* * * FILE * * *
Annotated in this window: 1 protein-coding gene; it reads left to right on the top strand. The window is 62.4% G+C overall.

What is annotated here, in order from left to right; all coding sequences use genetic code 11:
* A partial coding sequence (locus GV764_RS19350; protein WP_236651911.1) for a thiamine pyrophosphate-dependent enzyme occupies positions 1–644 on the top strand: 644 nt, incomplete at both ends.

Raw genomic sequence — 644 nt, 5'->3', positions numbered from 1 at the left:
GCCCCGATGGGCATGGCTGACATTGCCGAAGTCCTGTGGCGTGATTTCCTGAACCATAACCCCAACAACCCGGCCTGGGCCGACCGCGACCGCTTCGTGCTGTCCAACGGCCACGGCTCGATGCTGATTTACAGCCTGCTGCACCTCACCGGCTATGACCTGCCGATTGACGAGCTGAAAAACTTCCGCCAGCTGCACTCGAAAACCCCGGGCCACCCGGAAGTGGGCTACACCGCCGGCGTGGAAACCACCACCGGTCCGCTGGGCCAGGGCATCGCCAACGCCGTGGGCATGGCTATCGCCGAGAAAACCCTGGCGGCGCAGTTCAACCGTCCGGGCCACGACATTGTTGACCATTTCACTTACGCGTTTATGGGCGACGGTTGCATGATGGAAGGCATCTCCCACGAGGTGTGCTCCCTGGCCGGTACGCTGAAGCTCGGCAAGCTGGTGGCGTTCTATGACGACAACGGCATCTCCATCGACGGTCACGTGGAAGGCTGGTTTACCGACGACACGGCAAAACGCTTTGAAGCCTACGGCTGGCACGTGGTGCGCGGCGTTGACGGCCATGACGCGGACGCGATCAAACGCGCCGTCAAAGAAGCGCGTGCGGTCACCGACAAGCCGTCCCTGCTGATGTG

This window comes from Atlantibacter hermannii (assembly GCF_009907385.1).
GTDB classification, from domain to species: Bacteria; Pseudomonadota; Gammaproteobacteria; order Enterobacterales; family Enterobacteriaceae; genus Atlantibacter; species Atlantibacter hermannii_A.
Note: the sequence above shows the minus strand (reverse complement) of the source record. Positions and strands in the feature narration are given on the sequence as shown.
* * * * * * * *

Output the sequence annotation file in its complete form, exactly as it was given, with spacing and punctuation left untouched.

Annotated in this window: 1 protein-coding gene; it reads left to right on the top strand. The window is 62.4% G+C overall.

What is annotated here, in order from left to right; all coding sequences use genetic code 11:
* A partial coding sequence (locus GV764_RS19350; protein WP_236651911.1) for a thiamine pyrophosphate-dependent enzyme occupies positions 1–644 on the top strand: 644 nt, incomplete at both ends.

Raw genomic sequence — 644 nt, 5'->3', positions numbered from 1 at the left:
GCCCCGATGGGCATGGCTGACATTGCCGAAGTCCTGTGGCGTGATTTCCTGAACCATAACCCCAACAACCCGGCCTGGGCCGACCGCGACCGCTTCGTGCTGTCCAACGGCCACGGCTCGATGCTGATTTACAGCCTGCTGCACCTCACCGGCTATGACCTGCCGATTGACGAGCTGAAAAACTTCCGCCAGCTGCACTCGAAAACCCCGGGCCACCCGGAAGTGGGCTACACCGCCGGCGTGGAAACCACCACCGGTCCGCTGGGCCAGGGCATCGCCAACGCCGTGGGCATGGCTATCGCCGAGAAAACCCTGGCGGCGCAGTTCAACCGTCCGGGCCACGACATTGTTGACCATTTCACTTACGCGTTTATGGGCGACGGTTGCATGATGGAAGGCATCTCCCACGAGGTGTGCTCCCTGGCCGGTACGCTGAAGCTCGGCAAGCTGGTGGCGTTCTATGACGACAACGGCATCTCCATCGACGGTCACGTGGAAGGCTGGTTTACCGACGACACGGCAAAACGCTTTGAAGCCTACGGCTGGCACGTGGTGCGCGGCGTTGACGGCCATGACGCGGACGCGATCAAACGCGCCGTCAAAGAAGCGCGTGCGGTCACCGACAAGCCGTCCCTGCTGATGTG

This window comes from Atlantibacter hermannii (assembly GCF_009907385.1).
GTDB classification, from domain to species: Bacteria; Pseudomonadota; Gammaproteobacteria; order Enterobacterales; family Enterobacteriaceae; genus Atlantibacter; species Atlantibacter hermannii_A.
Note: the sequence above shows the minus strand (reverse complement) of the source record. Positions and strands in the feature narration are given on the sequence as shown.